Keeping up with your visa application

It is often the case where a visa application is lodged with the Department of Immigration under one set of rules to then be subsequently assessed by something completely different.  Keeping up with the progress of a visa application can be daunting task. The key is knowing which rules apply to your visa application as this is an important step in securing a fast and positive outcome.

 

The challenge in applying for an Australian visa is the complexity of the process.  Rules and regulations change on daily basis and frequency of changes in migration requirements is second to taxation law. This makes Australian immigration one of the most complicated frameworks of rules and regulations in the world. 

 

Recent example of changes include changes implemented on 5 December 2017, where Migration Legislation Amendment (2017 Measures No.4) was disallowed in the Senate.

 

Rules Prior to 5 December:

 

Migration Legislation Amendment (2017 Measures No.4) made certain visa applications subjected to the following requirements:

 

Health debts and health insurance arrangements

 

In order for the visa to be granted, an applicant must not have public health debts and make adequate health insurance arrangements. 

 

Integrity, identity, and community protection amendments - PIC 4020

 

PIC (“Public Interest Criteria”) 4020 enables refusal of a visa if an applicant provides a bogus document or information that is false or misleading in relation to their application, or if the Minister is not satisfied of an applicant’s identity.

 

If PIC 4020 is part of the criteria for the particular visa an applicant is expected to satisfy this criteria for grant of the visa. The visa may be refused and a ten year ban would be imposed essentially preventing an applicant from lodging another visa.  Under this instrument there is no waiver available for the identity requirement or the ten year non-grant period.

 

Disallowance Process:

 

Under the Australian Parliamentary rules, many Acts of Parliament delegate to the executive government the power to make detailed rules and regulations that supplement the parent Act (primary legislation) and have the same legal force. Such rules and regulations are not passed directly by both Houses of the Parliament, as bills are, but either House may veto (or disallow) them.

 

Framework for the standard disallowance regime is as follows:

  • within 15 sitting days after tabling a senator or member of the House of Representatives may give notice of a motion to disallow the instrument (in whole or in part) ;

  • if the motion is agreed to, the instrument is disallowed and it then ceases to have effect;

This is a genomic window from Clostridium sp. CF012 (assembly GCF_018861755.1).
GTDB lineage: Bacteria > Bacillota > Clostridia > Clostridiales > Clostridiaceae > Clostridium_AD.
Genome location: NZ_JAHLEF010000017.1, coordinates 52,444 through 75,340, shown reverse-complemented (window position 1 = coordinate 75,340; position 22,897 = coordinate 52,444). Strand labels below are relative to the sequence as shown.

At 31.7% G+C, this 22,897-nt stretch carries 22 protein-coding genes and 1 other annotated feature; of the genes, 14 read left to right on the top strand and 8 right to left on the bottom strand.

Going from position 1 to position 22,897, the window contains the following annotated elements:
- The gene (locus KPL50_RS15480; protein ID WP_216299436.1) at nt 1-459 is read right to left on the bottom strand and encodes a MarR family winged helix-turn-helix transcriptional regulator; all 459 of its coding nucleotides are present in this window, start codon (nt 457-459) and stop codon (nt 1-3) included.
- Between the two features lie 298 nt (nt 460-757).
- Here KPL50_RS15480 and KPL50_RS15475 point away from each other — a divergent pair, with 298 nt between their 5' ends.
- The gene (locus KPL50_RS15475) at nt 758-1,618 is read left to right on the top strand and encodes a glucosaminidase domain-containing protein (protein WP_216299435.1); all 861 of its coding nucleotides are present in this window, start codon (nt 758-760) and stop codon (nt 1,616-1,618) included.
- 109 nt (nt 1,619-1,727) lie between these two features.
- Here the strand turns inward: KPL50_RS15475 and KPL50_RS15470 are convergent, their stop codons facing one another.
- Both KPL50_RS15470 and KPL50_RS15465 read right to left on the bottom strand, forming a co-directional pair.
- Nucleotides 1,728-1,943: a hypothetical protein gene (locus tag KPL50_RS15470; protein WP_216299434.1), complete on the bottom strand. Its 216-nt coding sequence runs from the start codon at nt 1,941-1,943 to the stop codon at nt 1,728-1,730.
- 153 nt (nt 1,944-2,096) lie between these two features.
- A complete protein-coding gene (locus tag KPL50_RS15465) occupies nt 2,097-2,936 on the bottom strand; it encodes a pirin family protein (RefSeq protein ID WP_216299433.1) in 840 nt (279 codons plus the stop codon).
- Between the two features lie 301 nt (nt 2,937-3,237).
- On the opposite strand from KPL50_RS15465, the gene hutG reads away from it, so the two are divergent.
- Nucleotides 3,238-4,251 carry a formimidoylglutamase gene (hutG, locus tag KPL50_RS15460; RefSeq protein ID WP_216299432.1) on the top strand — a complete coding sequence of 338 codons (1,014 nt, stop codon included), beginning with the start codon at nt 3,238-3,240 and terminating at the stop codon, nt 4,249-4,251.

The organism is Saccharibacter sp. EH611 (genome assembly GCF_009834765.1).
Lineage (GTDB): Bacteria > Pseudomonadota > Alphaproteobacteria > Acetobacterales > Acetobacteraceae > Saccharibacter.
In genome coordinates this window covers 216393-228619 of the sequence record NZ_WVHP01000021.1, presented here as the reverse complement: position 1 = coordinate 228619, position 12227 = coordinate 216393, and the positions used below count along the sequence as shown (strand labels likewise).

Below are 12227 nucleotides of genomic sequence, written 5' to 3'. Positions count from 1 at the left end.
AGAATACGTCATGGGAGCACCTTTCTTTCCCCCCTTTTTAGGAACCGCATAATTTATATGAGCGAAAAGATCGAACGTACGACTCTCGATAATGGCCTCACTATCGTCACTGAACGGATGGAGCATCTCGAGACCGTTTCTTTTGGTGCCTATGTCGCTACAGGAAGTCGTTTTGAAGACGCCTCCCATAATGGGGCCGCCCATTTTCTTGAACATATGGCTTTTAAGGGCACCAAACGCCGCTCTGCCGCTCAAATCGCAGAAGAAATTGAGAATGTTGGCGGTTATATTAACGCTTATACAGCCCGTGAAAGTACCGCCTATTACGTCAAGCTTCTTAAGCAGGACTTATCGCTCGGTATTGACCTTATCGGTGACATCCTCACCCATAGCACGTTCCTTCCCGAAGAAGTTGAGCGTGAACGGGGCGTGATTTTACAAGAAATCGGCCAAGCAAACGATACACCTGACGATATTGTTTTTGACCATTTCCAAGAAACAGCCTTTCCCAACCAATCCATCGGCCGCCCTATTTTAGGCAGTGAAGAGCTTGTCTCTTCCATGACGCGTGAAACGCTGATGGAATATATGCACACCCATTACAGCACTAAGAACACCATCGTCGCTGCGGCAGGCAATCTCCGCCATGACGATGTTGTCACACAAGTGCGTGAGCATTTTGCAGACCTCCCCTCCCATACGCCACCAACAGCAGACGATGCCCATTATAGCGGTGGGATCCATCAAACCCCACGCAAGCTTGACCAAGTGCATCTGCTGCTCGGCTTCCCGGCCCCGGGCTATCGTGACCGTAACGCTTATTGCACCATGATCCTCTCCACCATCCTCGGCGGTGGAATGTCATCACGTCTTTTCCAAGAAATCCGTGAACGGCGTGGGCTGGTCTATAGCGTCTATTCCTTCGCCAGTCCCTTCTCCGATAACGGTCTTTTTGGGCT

• if a notice of motion to disallow the instrument has not been resolved or withdrawn within 15 sitting days after having been given, the instrument is deemed to have been disallowed and it ceases to have effect;

  • disallowance has the effect of repealing the instrument – if the instrument repealed all or part of an earlier instrument then disallowance also has the effect of reviving that part of the earlier instrument;

  • an instrument 'the same in substance' cannot be made again:

    • within 7 days after tabling (or, if the instrument has not been tabled, within 7 days after the last day on which it could have been tabled) (unless both Houses approve);

    • while it is subject to an unresolved notice of disallowance; and

    • within 6 months after being disallowed (without the approval of the House that disallowed the regulation).

 

Significance of this event:

 

As mentioned earlier, the above Instrument was disallowed in the Senate on 5 December 2017. 

This means that any applications lodged and approved after 5 December will not be subject the requirements in this Instrument.

 

The above process makes assessment of a visa application particularly difficult as two applications that may appear the same on face value may nonetheless be subjected two completely different regulatory requirements.

 

A professional assessment of your circumstances is always recommended given that each application is assessed based on personal circumstances.  Migration professionals are trained to tailor an appropriate strategy and this will in turn increase your changes in securing a positive outcome of your application.

 

SCA Connect provides free online visa assessments for prospective applicants and we can assist you in navigating through the complex framework that is Australian Immigration.  To get in touch with one of our consultants click here

 

 

Disclaimer: The information provided herein is of a general nature only and does not constitute immigration advice. For more detailed and case specific information or advice, please contact SCA Connect.

 

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